Rep. Alexandria Ocasio-Cortez provided one final mini-splash today during a radio interview on Hot 97 when she revealed that candidate Scott Stringer was her second pick in the ranked-choice mayoral primary.
Ocasio-Cortez endorsed Maya Wiley, her first choice, earlier this month after initially indicating she might sit out the race altogether.
The congresswoman had harsh words, though, for candidate Eric Adams, who has been critical of the new-to-New York voting system and whose campaign surrogates described the late alliance between candidates Andrew Yang and Kathryn Garcia as a move to suppress the Black and Latino vote.
Asked on Monday whether he would accept the outcome of the election, Adams gave a response that apparently caught Ocasio-Cortez’s attention.
“Yes,” Adams said at the time. “I assure voters that no one is gonna steal the election from me.”
Ocasio-Cortez repeated back the quote during her radio interview, describing it as “very Trumpian.”
Adams has, on other occasions, offered clearer indications he would respect the outcome.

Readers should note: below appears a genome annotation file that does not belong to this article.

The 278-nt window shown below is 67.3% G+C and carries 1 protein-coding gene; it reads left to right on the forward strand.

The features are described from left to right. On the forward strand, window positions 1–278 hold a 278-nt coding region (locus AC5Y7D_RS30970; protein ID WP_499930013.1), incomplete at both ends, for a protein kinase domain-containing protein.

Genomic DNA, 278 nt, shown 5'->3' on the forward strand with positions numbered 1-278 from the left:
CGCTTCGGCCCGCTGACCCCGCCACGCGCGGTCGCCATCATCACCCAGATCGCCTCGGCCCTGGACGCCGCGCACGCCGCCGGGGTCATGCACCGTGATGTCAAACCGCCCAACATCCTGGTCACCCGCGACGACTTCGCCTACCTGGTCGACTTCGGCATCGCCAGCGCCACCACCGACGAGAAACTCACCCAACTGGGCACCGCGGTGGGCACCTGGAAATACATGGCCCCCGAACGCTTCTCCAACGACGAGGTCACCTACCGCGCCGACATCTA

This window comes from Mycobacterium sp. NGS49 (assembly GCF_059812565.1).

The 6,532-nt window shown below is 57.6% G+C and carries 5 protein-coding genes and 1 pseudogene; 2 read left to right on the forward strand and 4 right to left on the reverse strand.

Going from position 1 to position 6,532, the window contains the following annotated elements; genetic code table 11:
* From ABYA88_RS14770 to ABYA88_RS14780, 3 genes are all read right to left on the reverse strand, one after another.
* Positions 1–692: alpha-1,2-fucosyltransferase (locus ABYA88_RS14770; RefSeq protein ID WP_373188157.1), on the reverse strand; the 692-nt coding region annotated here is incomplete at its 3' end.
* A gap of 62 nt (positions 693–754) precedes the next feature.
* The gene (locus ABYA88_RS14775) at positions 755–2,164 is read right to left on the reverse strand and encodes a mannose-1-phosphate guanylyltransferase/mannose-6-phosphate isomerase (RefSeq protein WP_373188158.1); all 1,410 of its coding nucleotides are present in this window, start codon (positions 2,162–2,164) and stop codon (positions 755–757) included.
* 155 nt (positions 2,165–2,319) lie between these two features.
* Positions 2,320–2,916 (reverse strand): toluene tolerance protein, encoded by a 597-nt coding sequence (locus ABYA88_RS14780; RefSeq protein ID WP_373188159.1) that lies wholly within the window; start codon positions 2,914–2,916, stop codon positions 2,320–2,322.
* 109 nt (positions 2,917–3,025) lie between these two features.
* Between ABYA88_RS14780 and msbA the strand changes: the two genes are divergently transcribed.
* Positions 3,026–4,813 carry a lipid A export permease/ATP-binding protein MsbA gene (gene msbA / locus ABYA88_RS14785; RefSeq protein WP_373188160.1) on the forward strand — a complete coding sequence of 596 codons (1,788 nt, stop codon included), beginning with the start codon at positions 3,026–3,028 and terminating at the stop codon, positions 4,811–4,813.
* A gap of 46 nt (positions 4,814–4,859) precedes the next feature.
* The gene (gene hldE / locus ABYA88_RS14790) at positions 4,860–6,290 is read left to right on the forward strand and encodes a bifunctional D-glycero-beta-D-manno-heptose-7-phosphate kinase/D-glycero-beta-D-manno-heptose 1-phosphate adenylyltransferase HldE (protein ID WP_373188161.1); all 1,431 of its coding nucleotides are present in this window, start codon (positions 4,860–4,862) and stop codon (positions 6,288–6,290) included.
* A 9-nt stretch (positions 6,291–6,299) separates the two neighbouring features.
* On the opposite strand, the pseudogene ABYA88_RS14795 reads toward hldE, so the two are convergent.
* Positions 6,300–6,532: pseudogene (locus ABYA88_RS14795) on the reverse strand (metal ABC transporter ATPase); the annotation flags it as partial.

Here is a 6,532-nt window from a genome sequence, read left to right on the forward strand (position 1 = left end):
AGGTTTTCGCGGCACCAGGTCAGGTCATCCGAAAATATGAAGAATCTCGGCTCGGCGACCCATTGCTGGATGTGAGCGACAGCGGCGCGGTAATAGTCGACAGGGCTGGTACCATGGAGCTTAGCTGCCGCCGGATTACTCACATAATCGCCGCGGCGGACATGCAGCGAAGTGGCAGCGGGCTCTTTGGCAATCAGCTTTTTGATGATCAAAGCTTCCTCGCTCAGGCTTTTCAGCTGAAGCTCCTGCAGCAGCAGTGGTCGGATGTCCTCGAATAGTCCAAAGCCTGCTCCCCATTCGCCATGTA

Whatever that is, ultimately, New Yorkers will likely have to wait until after the July 4 holiday — at the earliest — to find out. Tonight’s results will only include the first place choices from early and primary day in-person voting. The ranked-choice culling process won’t begin for another week, as absentee ballots continue to trickle in.
On the ground, in the final hours of this very long campaign, which includes races for comptroller, borough presidencies, district attorney jobs and dozens of open city council seats, there is at least one thing no candidate for any office would contest: the weather has been suboptimal. It began raining early this afternoon and hasn’t let up since.
And while the downpour hasn’t dampened the candidates’ enthusiasm — Yang has been spotted cutting an especially exuberant figure across town — there is a chance it could turn off some late-deciding voters.
What we do know, so far, is that at least 191,197 voters cast ballots during nine days of early voting, according to the city’s Board of Elections. About 30,000 more than that requested absentee ballots, most of which have not yet been returned.